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Cuttin’ It: An incisive new play on Female Genital Mutilation in the UK today

11 May 2016 | Natasha Sutton-Williams

Charlene James’ urgent play on Female Genital Mutilation explores ritual, shame, identity and friendship through the prism of different cultural perspectives. A play that speaks to multicultural audiences across the UK, it highlights the issue of FGM here and abroad. London Calling caught up with this award-winning playwright to find out more.

London Calling: What inspired you to write this play?

Charlene James: A couple of years ago I watched a Channel 4 documentary called The Cruel Cut headed by Leyla Hussein, a prominent Somali activist against Female Genital Mutilation. I always thought I knew what FGM was. When I watched it and saw the different types of FGM being implemented I was shocked by what happens to these women. I decided from that moment on I needed to write a play about this.


LC: What was your process when writing two protagonists with very different views on FGM?

CJ: My main concern was that FGM is a terrible thing. How can a mother do this to their child? It’s a monstrous act. These people are barbaric for doing this. However I recognised if I was going to tell a story I couldn’t have only one point of view portrayed. When you look into it you see that a lot of these mothers are doing this out of love. They don’t want to torture their child, they don’t do it for their own enjoyment, they do it because if they don’t cut these girls they will be stigmatised, ostracised from their community, they wont get married, no one’s going to want to stick by them. That’s not the life you would want for your daughter. When you see it in that context, you can understand why it’s happening, even though it’s wrong.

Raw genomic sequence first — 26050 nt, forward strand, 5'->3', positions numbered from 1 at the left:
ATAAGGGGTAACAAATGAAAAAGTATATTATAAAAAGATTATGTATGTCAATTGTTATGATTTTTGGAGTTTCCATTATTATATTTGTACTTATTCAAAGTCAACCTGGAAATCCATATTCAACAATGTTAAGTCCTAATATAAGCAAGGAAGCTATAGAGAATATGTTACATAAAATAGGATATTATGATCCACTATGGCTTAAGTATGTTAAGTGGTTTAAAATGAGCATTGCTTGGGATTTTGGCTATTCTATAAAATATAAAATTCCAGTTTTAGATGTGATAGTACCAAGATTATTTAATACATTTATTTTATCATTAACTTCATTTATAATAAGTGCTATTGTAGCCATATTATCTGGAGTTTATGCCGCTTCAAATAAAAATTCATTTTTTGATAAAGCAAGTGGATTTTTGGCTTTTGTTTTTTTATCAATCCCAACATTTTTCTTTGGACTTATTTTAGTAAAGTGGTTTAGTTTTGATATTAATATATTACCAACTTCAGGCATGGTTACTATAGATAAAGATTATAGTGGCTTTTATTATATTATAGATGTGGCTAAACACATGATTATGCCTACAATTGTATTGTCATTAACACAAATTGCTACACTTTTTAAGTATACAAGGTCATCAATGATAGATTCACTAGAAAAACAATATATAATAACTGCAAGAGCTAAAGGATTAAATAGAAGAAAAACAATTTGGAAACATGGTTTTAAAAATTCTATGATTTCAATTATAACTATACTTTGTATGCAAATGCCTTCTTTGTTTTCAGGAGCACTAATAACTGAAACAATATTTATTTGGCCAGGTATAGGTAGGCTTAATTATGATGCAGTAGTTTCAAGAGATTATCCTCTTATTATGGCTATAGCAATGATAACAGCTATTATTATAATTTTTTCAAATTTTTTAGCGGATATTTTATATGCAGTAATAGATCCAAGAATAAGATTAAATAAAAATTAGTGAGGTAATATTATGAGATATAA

I didn’t want to present the cutter in my play as this horrifying old woman violating young children. I wanted to write from the perspective of two fifteen-year-old girls. We can all relate to being fifteen, being on the school bus, being a normal teenager. Muna thinks FGM is undeniably wrong, has grown up in a Western society and doesn’t want this to happen to her younger sister. Iqra is from Somalia and has been in the UK for five months. These traditional pro-FGM ideals are inherent in her, she thinks it’s just something we do, it’s our culture. When we see Iqra we don’t think of her as a monster, we think of her as a young girl who believes in this practise because it’s always happened to the women in her family. It’s normal.


LC: What kind of research did you do for Cuttin’ It?

CJ: My two protagonists have Somali backgrounds. I used to work as a teaching assistant in primary schools in Tower Hamlets and there is a big Somali community there. It goes back to cultural sensitivity. Am I going to ask a member of staff who is Somali, ‘Have you been cut? Can you tell me about FGM?’ I would expect the response to be, ‘This is my culture, why are you prying into it?’ I spoke to these women instead about Somalia and what its like to grow up in that environment. I then did research on FGM from articles, interviews and footage of girls being cut. I had to translate this information so we could relate to it as a British audience; I needed to highlight that this isn’t a far away problem. This is happening to British girls in the UK today.


LC: You have the Young Vic, the Royal Court and the Yard Theatre producing this play, as well as a host of regional theatres. How do you want their various audiences to respond to this play?

CJ: It’s important that the best work doesn’t stay in London. It’s great we can take this play to the regions. Each theatre has a very different audience.  It’s about getting this message out to as many people as possible and for audiences to raise awareness, to have conversations like, ‘I saw this play about FGM last night, do you know about it?’ The main factor is that this isn’t just happening to girls in foreign continents like Africa, this is happening to British girls in Britain, in your capital, in your city, this is happening here. Being aware means you might know someone who is at risk of FGM and can report it. That is something I want the audience to take away. It could be happening on your street, to your child’s school friend, to the person you work with. It’s much closer to home than you think.  


Cuttin’ It plays at the Young Vic 20 May – 11 June, the Royal Court Theatre 23 June – 13 July and The Yard 26 – 30 July. It will also play at Birmingham Repertory Theatre, Latitude Festival and Sheffield Crucible.

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